Besides elections, the second driver of Trump’s China policy is the American problem with the 5G technology that the Chinese company Huawei has unleashed globally.
The 5G Problem
Nobody understands penetration of sovereignty—through soft and hard power—better than the US. It has adroitly used its imperial skills to advance the “American century” since 1945. For the first time in decades, US hegemony is confronted by a potentially comprehensive counter-hegemonic force. But the China challenge is greater than the Soviet strategy of militarily irritation. Far more significantly, China is marching ahead in the technological sphere.
For more than three decades, American corporations and Wall Street elites have happily coexisted with and helped to build Chinese capitalism, including the Belt and Road Initiative (BRI). So what is so different now? Why is the US feeling so threatened by one Chinese company namely Huawei?
The basic problem is that Huawei has introduced 5G technology to the world, which revolutionises network speeds and ushers in the era of the Internet of Things (IoT), artificial intelligence and machine learning technologies. This is a great leap forward by the Chinese that has caused frenzy among Americans, who are deluded into believing that they will remain technologically superior to all others for posterity. The American fear is that the Chinese 5G will colonise or subordinate them.
To make matters worse, the consortium of US companies—Microsoft, Dell, and others—are still struggling to come up with an effective counter to Huawei’s 5G products. According to Foreign Policy magazine, Huawei is way ahead of other competitors in the field. Huawei 4G infrastructure is already being used by 170 countries and the “majority of countries in Europe, Asia, Africa, and Latin America have begun working with Huawei to develop their 5G networks”.
To the US foreign policy elite, and their representatives in the US Congress, it seems they are losing to the Chinese, and lagging so far behind that catching up may become impossible. The US failure to lead the technological revolution is being watched by the world.
It is not that Washington has surrendered. The “Sputnik moment” in the late 1950s triggered the Dwight Eisenhower administration to create the National Aeronautics and Space Administration (NASA), the Advanced Research Projects Agency (ARPA) to avoid future technological surprises. Likewise, there is bipartisan consensus among the lawmakers in Washington that tens of billions of dollars should be invested in “America’s semiconductor industry over the next 5 to 10 years to help the US retain an edge over Beijing”.
The net result is that 5G is a game-changing technological issue with geopolitical ramifications. Washington is worried that it is losing its grip over the world. In May 2019, Trump signed an executive order to ban Huawei from accessing US information and communications technology and services supply chain.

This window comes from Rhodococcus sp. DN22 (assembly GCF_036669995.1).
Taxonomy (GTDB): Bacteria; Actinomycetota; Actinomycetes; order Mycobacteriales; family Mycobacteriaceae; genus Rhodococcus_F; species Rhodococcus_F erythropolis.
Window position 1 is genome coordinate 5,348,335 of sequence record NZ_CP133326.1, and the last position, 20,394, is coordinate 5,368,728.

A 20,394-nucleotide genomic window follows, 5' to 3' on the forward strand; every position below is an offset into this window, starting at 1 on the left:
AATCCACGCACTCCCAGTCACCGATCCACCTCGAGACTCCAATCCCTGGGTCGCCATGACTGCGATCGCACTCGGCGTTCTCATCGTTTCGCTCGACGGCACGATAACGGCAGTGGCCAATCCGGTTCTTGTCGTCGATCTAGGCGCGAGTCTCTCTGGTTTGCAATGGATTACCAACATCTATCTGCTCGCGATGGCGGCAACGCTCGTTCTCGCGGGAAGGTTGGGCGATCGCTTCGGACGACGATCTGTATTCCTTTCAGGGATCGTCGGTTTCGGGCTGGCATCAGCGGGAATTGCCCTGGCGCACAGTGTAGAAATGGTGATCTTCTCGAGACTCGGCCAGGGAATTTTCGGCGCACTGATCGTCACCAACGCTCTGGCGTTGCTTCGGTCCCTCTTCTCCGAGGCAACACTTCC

The Ultra Hawkish Think Tank
At the core of the anti-Huawei campaign is the recently-resurrected and retooled CPDC, which has 60 members from varied backgrounds, government, non-government and international actors. According to an ongoing study of the CPDC by the authors of this article, more than 40% of the committee members are former military and intelligence officers.
The three most prominent members of the CPDC team are its president Brian T Kennedy, vice president Frank Gaffney, and Steven Bannon, the former White House strategist. Kennedy is former president of the Claremont Institute, a California-based conservative think tank. The essay titled “The Flight 93 Election,” published in the Claremont Review of Books played a crucial role in making Trump acceptable to conservatives. Kennedy is also the president of the American Strategy Group that works on “the existential threats to the US and western civilisation presented by the Islamic world, Russia, China, and the loss of America’s founding principles.”
The vice president of CPDC, Frank Gaffney, is the executive chairman of Center for Security Policy (CSP), an anti-Islamic think tank that advocates hawkish attitude towards Syria and Iran. Bannon, a former navy officer and hedge fund manager, is one of the most active members on the international stage, playing an important role in forging an international right-wing movement and in convincing right-wing parties across the world about the supposed dangers posed by the CCP. In a recent statement, Bannon declared that the Trump administration has a war plan against China, including aiding India on the borders of “Chinese-occupied Tibet”.
The CPDC is influential with direct reach to the White House. It has all the elements to show that it is a part of the deep state that runs the US and its foreign policy.